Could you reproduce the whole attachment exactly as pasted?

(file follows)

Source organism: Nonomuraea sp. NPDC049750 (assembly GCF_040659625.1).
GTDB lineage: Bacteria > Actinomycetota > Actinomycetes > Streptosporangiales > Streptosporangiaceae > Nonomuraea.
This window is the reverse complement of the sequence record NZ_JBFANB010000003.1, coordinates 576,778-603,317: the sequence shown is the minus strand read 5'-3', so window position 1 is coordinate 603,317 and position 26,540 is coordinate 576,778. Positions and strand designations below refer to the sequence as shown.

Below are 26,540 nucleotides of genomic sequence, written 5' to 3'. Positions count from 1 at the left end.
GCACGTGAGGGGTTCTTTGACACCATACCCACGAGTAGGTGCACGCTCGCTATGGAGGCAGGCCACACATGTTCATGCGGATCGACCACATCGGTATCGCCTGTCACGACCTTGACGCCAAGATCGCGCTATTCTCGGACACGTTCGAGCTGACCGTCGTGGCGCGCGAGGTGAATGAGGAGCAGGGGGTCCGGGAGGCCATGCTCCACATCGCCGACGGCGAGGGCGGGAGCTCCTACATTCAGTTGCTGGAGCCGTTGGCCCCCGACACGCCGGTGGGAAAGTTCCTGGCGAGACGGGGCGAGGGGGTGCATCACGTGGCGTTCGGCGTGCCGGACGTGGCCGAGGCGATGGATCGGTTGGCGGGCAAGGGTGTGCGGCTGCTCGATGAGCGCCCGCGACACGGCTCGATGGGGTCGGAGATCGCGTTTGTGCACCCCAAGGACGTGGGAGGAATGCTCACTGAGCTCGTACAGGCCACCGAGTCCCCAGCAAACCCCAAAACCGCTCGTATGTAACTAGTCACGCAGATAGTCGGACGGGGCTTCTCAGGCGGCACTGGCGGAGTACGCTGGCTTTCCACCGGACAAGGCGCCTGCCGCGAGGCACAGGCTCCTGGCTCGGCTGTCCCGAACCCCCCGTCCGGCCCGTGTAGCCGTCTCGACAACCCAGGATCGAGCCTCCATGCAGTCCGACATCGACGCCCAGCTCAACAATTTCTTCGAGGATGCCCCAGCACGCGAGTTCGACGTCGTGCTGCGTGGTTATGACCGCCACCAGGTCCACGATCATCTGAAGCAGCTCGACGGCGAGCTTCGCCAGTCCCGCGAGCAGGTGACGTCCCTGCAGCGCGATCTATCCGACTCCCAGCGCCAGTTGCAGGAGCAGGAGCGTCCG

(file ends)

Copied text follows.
Source organism: Nonomuraea sp. NPDC049750 (assembly GCF_040659625.1).
GTDB lineage: Bacteria > Actinomycetota > Actinomycetes > Streptosporangiales > Streptosporangiaceae > Nonomuraea.
This window is the reverse complement of the sequence record NZ_JBFANB010000003.1, coordinates 576,778-603,317: the sequence shown is the minus strand read 5'-3', so window position 1 is coordinate 603,317 and position 26,540 is coordinate 576,778. Positions and strand designations below refer to the sequence as shown.

Below are 26,540 nucleotides of genomic sequence, written 5' to 3'. Positions count from 1 at the left end.
GCACGTGAGGGGTTCTTTGACACCATACCCACGAGTAGGTGCACGCTCGCTATGGAGGCAGGCCACACATGTTCATGCGGATCGACCACATCGGTATCGCCTGTCACGACCTTGACGCCAAGATCGCGCTATTCTCGGACACGTTCGAGCTGACCGTCGTGGCGCGCGAGGTGAATGAGGAGCAGGGGGTCCGGGAGGCCATGCTCCACATCGCCGACGGCGAGGGCGGGAGCTCCTACATTCAGTTGCTGGAGCCGTTGGCCCCCGACACGCCGGTGGGAAAGTTCCTGGCGAGACGGGGCGAGGGGGTGCATCACGTGGCGTTCGGCGTGCCGGACGTGGCCGAGGCGATGGATCGGTTGGCGGGCAAGGGTGTGCGGCTGCTCGATGAGCGCCCGCGACACGGCTCGATGGGGTCGGAGATCGCGTTTGTGCACCCCAAGGACGTGGGAGGAATGCTCACTGAGCTCGTACAGGCCACCGAGTCCCCAGCAAACCCCAAAACCGCTCGTATGTAACTAGTCACGCAGATAGTCGGACGGGGCTTCTCAGGCGGCACTGGCGGAGTACGCTGGCTTTCCACCGGACAAGGCGCCTGCCGCGAGGCACAGGCTCCTGGCTCGGCTGTCCCGAACCCCCCGTCCGGCCCGTGTAGCCGTCTCGACAACCCAGGATCGAGCCTCCATGCAGTCCGACATCGACGCCCAGCTCAACAATTTCTTCGAGGATGCCCCAGCACGCGAGTTCGACGTCGTGCTGCGTGGTTATGACCGCCACCAGGTCCACGATCATCTGAAGCAGCTCGACGGCGAGCTTCGCCAGTCCCGCGAGCAGGTGACGTCCCTGCAGCGCGATCTATCCGACTCCCAGCGCCAGTTGCAGGAGCAGGAGCGTCCG